The Constitutionality of Homeless Encampments

From, and only as editor, by Steve Martinot
Thursday September 06, 2018 - 04:23:00 PM

The issue of homeless encampments keeps coming up. The reason is the insistence on the part of the police of Berkeley on raiding encampments, dispelling the groupings of the homeless, disrupting their comunities, and thereby forcing them to move, to resettle themselves, to figure out new procedures for survival.

During the Obama administration, the Dept. Of Justice formulated an argument for how and why and under what circumstances this practice of raiding and disbanding homeless encampments is unconstitutional, in violation of the 8th Amendment. The 8th Amendment prohibits “cruel and unusual punishment.” It therefore limits what can be punished and what not. In particular, certain conduct can be punished, but mere status cannot be under certain circumstances (such as illness, poverty, unemplyment, etc.). To the extent homelessness is a (involuntary) status, camping cannot be punished unless a city provides an alternative, such as shelter.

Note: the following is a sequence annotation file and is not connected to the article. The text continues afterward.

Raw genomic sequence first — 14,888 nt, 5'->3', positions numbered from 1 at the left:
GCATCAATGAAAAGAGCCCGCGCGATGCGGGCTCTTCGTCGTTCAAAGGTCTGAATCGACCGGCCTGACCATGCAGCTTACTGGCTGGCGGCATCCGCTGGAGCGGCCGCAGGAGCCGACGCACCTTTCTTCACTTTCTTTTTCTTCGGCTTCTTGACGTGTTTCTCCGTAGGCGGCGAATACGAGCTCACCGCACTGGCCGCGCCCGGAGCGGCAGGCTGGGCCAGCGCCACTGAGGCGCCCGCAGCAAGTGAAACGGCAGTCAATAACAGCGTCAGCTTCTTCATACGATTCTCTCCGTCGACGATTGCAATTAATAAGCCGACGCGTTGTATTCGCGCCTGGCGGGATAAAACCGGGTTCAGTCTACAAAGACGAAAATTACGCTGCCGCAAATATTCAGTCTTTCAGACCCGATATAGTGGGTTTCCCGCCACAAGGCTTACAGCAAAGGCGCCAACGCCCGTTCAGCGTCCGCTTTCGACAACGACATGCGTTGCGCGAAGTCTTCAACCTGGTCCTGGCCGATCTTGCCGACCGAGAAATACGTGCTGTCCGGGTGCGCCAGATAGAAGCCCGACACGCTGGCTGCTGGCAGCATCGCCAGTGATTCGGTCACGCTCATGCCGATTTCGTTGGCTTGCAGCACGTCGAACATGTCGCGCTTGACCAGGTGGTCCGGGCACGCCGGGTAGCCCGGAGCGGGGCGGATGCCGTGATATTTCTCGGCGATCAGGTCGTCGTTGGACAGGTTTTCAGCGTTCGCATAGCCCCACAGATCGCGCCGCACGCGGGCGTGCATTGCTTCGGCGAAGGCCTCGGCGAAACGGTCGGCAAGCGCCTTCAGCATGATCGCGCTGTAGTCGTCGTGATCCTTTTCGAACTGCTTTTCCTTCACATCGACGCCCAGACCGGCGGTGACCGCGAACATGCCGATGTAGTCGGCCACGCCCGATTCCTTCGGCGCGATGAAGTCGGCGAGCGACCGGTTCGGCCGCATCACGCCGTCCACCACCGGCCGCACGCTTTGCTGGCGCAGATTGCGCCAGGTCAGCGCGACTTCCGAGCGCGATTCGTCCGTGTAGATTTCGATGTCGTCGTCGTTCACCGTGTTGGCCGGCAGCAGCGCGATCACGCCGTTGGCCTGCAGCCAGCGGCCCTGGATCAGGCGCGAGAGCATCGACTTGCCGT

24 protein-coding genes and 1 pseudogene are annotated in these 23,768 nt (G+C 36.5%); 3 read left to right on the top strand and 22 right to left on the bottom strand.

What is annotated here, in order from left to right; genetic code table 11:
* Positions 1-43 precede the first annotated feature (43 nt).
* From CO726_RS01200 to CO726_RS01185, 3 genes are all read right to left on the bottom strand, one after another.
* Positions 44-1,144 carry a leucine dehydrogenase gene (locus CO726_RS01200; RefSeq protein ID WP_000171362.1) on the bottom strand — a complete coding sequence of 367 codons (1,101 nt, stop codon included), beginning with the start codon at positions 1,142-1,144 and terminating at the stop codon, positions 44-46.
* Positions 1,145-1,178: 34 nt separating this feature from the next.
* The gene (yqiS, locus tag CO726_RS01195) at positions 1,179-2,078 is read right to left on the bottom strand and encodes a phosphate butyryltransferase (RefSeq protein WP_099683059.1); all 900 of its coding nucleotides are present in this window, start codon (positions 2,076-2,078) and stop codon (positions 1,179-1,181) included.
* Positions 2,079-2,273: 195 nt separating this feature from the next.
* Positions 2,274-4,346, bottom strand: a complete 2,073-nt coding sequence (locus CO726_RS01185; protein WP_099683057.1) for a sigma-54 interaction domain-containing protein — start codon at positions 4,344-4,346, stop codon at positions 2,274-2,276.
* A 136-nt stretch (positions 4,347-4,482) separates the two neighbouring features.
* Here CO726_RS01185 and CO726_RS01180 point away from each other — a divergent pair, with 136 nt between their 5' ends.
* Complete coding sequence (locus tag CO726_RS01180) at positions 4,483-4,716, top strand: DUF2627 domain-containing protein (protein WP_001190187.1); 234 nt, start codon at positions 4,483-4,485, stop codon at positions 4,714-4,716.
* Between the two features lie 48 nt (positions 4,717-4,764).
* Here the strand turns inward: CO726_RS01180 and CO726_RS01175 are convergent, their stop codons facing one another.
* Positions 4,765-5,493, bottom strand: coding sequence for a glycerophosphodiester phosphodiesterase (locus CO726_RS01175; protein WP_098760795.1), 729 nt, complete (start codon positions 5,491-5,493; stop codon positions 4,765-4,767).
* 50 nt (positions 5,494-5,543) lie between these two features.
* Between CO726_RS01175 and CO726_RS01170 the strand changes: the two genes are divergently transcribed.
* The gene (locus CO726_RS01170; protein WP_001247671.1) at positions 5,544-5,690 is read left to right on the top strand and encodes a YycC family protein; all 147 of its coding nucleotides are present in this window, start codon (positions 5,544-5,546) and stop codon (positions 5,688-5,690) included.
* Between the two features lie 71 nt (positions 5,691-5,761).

What I include below is an edited (by me) version of a writ introduced into a trial in Boise, Idaho, in 2015, on this issue. It was a case in which the homeless of Boise had filed suit against the city, and the US government had filed an amicus brief in favor of the plaintiffs (the homeless). I have redacted the footnotes and references in the interest of length, and to make the text more palable to those who would have trouble wading through all the legal citations and rhetoric. I tried to only leave the meat of the government’s argument there. For those who have no trouble with legalese, and would like to look at the precedents and citations, the name of the case is Bell vs. City of Boise, its trial number is 1:09-cv-00540-REB, held on 08/06/15. And the full text of the government’s writ can be found here – https://www.justice.gov/opa/file/643766/download